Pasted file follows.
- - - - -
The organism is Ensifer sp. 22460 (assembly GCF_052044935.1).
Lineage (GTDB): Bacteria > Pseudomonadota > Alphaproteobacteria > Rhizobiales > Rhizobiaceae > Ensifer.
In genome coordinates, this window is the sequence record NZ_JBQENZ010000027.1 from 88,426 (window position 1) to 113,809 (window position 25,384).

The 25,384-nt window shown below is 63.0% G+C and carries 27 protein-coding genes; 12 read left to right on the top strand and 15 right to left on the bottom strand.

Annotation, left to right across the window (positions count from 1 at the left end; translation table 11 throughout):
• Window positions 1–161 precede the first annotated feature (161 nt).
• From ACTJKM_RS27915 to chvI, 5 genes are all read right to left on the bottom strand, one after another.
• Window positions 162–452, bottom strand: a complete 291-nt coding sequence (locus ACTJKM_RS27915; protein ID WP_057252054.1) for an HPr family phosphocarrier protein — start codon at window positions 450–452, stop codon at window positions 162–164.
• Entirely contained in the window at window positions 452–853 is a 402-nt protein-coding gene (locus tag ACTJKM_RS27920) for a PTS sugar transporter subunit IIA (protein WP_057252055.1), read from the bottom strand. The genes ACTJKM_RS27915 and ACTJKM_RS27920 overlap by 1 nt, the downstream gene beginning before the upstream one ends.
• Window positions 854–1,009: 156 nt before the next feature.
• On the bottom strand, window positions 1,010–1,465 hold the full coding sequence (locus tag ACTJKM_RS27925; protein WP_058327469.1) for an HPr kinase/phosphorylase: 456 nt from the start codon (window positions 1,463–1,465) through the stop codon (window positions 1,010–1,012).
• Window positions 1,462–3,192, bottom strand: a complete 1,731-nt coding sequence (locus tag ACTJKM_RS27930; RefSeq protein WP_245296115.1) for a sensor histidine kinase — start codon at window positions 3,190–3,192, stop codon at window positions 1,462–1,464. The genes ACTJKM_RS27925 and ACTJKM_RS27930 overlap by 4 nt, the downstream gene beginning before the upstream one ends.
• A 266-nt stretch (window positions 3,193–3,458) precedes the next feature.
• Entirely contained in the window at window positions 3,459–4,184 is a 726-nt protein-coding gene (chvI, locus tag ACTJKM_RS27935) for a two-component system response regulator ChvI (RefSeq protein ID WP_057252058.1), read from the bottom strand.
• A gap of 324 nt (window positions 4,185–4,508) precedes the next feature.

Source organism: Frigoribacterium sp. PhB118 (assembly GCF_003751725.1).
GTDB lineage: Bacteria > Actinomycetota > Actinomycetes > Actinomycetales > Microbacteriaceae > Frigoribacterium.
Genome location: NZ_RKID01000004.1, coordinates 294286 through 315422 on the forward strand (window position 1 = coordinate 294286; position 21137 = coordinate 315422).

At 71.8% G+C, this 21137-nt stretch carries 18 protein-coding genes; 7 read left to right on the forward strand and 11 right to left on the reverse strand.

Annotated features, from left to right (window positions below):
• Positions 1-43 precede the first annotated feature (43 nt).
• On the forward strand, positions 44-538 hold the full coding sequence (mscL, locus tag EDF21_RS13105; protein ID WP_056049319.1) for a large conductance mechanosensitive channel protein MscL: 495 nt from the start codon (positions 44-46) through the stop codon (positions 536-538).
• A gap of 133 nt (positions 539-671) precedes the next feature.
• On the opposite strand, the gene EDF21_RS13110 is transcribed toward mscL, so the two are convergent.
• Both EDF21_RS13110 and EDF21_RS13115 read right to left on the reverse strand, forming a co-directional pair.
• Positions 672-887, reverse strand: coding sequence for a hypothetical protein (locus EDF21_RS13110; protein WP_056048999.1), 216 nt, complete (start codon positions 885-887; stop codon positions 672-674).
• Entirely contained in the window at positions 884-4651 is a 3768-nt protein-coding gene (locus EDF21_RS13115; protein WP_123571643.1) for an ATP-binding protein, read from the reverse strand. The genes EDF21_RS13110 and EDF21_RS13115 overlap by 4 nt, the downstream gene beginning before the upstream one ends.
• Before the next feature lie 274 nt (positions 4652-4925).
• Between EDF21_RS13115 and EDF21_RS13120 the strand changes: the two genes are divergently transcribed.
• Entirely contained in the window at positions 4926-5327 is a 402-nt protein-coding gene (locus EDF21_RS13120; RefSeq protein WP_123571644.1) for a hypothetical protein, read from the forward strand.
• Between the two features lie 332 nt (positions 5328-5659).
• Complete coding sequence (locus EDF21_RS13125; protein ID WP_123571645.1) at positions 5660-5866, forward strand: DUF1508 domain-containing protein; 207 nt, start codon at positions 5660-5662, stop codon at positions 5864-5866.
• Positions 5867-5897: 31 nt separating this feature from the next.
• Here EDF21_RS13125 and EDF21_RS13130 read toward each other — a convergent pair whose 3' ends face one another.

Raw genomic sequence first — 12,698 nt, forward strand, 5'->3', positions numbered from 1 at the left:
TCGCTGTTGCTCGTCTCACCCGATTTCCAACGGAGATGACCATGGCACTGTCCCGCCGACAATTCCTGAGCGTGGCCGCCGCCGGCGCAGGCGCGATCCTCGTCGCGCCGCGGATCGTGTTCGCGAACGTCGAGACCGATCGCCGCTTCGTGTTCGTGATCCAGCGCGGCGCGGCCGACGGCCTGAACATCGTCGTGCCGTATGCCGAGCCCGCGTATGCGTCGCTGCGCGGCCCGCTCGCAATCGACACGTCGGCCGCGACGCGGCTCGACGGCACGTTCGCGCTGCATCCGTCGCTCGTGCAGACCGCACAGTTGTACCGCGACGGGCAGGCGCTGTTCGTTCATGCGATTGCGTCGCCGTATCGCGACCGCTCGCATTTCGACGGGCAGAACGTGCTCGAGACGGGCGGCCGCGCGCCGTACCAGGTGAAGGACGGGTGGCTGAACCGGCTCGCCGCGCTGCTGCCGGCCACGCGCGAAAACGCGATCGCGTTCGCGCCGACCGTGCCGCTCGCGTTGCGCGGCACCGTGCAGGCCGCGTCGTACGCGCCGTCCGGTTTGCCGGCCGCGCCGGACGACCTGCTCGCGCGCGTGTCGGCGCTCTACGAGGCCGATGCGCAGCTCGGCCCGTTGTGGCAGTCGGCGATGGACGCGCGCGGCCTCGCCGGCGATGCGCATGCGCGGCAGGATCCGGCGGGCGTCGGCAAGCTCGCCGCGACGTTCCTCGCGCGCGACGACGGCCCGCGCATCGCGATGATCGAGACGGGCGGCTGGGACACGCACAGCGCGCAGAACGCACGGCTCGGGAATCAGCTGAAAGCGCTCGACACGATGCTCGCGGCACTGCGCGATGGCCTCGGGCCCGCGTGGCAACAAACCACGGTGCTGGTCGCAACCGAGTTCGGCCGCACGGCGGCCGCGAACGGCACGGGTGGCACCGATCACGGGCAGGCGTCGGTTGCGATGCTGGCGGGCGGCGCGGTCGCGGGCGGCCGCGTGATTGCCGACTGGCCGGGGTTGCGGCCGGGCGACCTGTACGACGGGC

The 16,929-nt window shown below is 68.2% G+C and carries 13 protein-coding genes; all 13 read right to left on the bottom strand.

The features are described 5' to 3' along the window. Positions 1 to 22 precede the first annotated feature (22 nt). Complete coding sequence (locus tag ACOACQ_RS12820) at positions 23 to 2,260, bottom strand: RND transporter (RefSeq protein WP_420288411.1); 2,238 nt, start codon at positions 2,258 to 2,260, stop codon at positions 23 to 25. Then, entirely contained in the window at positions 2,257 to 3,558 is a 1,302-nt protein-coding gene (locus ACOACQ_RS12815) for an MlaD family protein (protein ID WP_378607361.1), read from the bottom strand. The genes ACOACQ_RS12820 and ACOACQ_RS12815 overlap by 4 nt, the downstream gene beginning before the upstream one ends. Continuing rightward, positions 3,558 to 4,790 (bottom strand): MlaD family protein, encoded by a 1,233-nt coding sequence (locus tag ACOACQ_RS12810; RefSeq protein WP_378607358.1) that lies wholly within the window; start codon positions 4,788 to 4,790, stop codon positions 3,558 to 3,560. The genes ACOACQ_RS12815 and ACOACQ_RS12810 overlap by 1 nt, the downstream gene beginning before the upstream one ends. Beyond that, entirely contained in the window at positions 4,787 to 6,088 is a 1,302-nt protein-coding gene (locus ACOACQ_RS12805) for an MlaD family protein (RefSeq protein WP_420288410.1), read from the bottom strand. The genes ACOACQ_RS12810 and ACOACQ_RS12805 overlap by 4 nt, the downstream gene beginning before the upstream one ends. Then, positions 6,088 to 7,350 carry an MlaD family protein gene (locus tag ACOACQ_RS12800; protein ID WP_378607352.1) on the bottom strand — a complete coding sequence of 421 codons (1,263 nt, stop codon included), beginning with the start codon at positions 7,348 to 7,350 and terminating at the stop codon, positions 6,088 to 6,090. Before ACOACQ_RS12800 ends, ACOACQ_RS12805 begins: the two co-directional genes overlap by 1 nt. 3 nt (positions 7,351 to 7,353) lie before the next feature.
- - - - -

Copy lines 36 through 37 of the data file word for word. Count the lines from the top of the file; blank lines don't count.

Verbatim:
TCGCTGTTGCTCGTCTCACCCGATTTCCAACGGAGATGACCATGGCACTGTCCCGCCGACAATTCCTGAGCGTGGCCGCCGCCGGCGCAGGCGCGATCCTCGTCGCGCCGCGGATCGTGTTCGCGAACGTCGAGACCGATCGCCGCTTCGTGTTCGTGATCCAGCGCGGCGCGGCCGACGGCCTGAACATCGTCGTGCCGTATGCCGAGCCCGCGTATGCGTCGCTGCGCGGCCCGCTCGCAATCGACACGTCGGCCGCGACGCGGCTCGACGGCACGTTCGCGCTGCATCCGTCGCTCGTGCAGACCGCACAGTTGTACCGCGACGGGCAGGCGCTGTTCGTTCATGCGATTGCGTCGCCGTATCGCGACCGCTCGCATTTCGACGGGCAGAACGTGCTCGAGACGGGCGGCCGCGCGCCGTACCAGGTGAAGGACGGGTGGCTGAACCGGCTCGCCGCGCTGCTGCCGGCCACGCGCGAAAACGCGATCGCGTTCGCGCCGACCGTGCCGCTCGCGTTGCGCGGCACCGTGCAGGCCGCGTCGTACGCGCCGTCCGGTTTGCCGGCCGCGCCGGACGACCTGCTCGCGCGCGTGTCGGCGCTCTACGAGGCCGATGCGCAGCTCGGCCCGTTGTGGCAGTCGGCGATGGACGCGCGCGGCCTCGCCGGCGATGCGCATGCGCGGCAGGATCCGGCGGGCGTCGGCAAGCTCGCCGCGACGTTCCTCGCGCGCGACGACGGCCCGCGCATCGCGATGATCGAGACGGGCGGCTGGGACACGCACAGCGCGCAGAACGCACGGCTCGGGAATCAGCTGAAAGCGCTCGACACGATGCTCGCGGCACTGCGCGATGGCCTCGGGCCCGCGTGGCAACAAACCACGGTGCTGGTCGCAACCGAGTTCGGCCGCACGGCGGCCGCGAACGGCACGGGTGGCACCGATCACGGGCAGGCGTCGGTTGCGATGCTGGCGGGCGGCGCGGTCGCGGGCGGCCGCGTGATTGCCGACTGGCCGGGGTTGCGGCCGGGCGACCTGTACGACGGGC

The 16,929-nt window shown below is 68.2% G+C and carries 13 protein-coding genes; all 13 read right to left on the bottom strand.